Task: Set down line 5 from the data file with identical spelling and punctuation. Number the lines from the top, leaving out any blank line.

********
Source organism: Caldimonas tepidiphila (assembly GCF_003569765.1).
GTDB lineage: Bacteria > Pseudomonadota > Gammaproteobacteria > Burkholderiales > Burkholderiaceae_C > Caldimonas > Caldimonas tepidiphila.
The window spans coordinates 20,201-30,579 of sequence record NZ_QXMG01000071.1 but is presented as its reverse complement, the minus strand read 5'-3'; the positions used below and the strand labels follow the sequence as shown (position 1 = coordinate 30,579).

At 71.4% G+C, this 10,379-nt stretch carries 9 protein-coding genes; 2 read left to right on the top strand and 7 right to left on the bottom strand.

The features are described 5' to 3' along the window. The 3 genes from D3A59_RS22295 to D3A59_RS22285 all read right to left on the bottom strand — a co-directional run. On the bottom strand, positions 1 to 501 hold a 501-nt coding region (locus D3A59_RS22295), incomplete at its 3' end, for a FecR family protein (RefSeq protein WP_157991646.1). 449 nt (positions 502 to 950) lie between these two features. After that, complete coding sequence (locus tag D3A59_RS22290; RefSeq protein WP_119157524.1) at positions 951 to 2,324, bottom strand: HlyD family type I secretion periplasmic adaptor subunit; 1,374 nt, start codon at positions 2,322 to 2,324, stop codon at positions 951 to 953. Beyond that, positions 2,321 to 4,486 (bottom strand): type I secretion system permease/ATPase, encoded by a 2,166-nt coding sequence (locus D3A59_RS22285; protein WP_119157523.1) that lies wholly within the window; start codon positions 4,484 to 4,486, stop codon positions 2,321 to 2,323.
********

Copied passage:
The features are described 5' to 3' along the window. The 3 genes from D3A59_RS22295 to D3A59_RS22285 all read right to left on the bottom strand — a co-directional run. On the bottom strand, positions 1 to 501 hold a 501-nt coding region (locus D3A59_RS22295), incomplete at its 3' end, for a FecR family protein (RefSeq protein WP_157991646.1). 449 nt (positions 502 to 950) lie between these two features. After that, complete coding sequence (locus tag D3A59_RS22290; RefSeq protein WP_119157524.1) at positions 951 to 2,324, bottom strand: HlyD family type I secretion periplasmic adaptor subunit; 1,374 nt, start codon at positions 2,322 to 2,324, stop codon at positions 951 to 953. Beyond that, positions 2,321 to 4,486 (bottom strand): type I secretion system permease/ATPase, encoded by a 2,166-nt coding sequence (locus D3A59_RS22285; protein WP_119157523.1) that lies wholly within the window; start codon positions 4,484 to 4,486, stop codon positions 2,321 to 2,323.